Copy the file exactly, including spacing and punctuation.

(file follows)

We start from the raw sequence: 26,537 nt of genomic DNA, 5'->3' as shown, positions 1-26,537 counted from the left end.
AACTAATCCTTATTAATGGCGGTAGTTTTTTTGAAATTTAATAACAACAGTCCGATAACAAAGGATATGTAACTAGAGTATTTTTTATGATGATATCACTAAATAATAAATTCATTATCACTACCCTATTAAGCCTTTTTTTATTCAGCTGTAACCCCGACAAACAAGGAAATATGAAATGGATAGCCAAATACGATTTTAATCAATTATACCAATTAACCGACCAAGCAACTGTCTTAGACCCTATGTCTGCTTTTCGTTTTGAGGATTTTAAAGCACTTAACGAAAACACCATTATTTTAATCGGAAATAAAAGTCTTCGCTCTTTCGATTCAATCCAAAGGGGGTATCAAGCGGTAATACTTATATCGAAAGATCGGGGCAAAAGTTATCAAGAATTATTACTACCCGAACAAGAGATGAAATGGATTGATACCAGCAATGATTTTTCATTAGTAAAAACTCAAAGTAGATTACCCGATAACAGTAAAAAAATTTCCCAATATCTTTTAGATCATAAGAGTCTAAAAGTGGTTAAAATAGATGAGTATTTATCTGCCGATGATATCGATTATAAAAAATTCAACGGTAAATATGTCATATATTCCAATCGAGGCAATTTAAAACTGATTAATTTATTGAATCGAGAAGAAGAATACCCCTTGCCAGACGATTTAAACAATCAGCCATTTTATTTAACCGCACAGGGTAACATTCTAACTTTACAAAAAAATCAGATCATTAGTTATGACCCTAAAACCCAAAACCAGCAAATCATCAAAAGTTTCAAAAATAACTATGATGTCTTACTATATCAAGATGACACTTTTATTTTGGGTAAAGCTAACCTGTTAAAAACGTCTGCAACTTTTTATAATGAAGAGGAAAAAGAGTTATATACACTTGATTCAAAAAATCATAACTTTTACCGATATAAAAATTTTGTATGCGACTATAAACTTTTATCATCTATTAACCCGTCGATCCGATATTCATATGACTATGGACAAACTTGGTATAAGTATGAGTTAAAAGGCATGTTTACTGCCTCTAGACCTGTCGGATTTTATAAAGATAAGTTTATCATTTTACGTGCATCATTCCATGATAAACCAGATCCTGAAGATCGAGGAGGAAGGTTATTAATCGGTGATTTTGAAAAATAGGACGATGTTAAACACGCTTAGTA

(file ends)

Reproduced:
We start from the raw sequence: 26,537 nt of genomic DNA, 5'->3' as shown, positions 1-26,537 counted from the left end.
AACTAATCCTTATTAATGGCGGTAGTTTTTTTGAAATTTAATAACAACAGTCCGATAACAAAGGATATGTAACTAGAGTATTTTTTATGATGATATCACTAAATAATAAATTCATTATCACTACCCTATTAAGCCTTTTTTTATTCAGCTGTAACCCCGACAAACAAGGAAATATGAAATGGATAGCCAAATACGATTTTAATCAATTATACCAATTAACCGACCAAGCAACTGTCTTAGACCCTATGTCTGCTTTTCGTTTTGAGGATTTTAAAGCACTTAACGAAAACACCATTATTTTAATCGGAAATAAAAGTCTTCGCTCTTTCGATTCAATCCAAAGGGGGTATCAAGCGGTAATACTTATATCGAAAGATCGGGGCAAAAGTTATCAAGAATTATTACTACCCGAACAAGAGATGAAATGGATTGATACCAGCAATGATTTTTCATTAGTAAAAACTCAAAGTAGATTACCCGATAACAGTAAAAAAATTTCCCAATATCTTTTAGATCATAAGAGTCTAAAAGTGGTTAAAATAGATGAGTATTTATCTGCCGATGATATCGATTATAAAAAATTCAACGGTAAATATGTCATATATTCCAATCGAGGCAATTTAAAACTGATTAATTTATTGAATCGAGAAGAAGAATACCCCTTGCCAGACGATTTAAACAATCAGCCATTTTATTTAACCGCACAGGGTAACATTCTAACTTTACAAAAAAATCAGATCATTAGTTATGACCCTAAAACCCAAAACCAGCAAATCATCAAAAGTTTCAAAAATAACTATGATGTCTTACTATATCAAGATGACACTTTTATTTTGGGTAAAGCTAACCTGTTAAAAACGTCTGCAACTTTTTATAATGAAGAGGAAAAAGAGTTATATACACTTGATTCAAAAAATCATAACTTTTACCGATATAAAAATTTTGTATGCGACTATAAACTTTTATCATCTATTAACCCGTCGATCCGATATTCATATGACTATGGACAAACTTGGTATAAGTATGAGTTAAAAGGCATGTTTACTGCCTCTAGACCTGTCGGATTTTATAAAGATAAGTTTATCATTTTACGTGCATCATTCCATGATAAACCAGATCCTGAAGATCGAGGAGGAAGGTTATTAATCGGTGATTTTGAAAAATAGGACGATGTTAAACACGCTTAGTA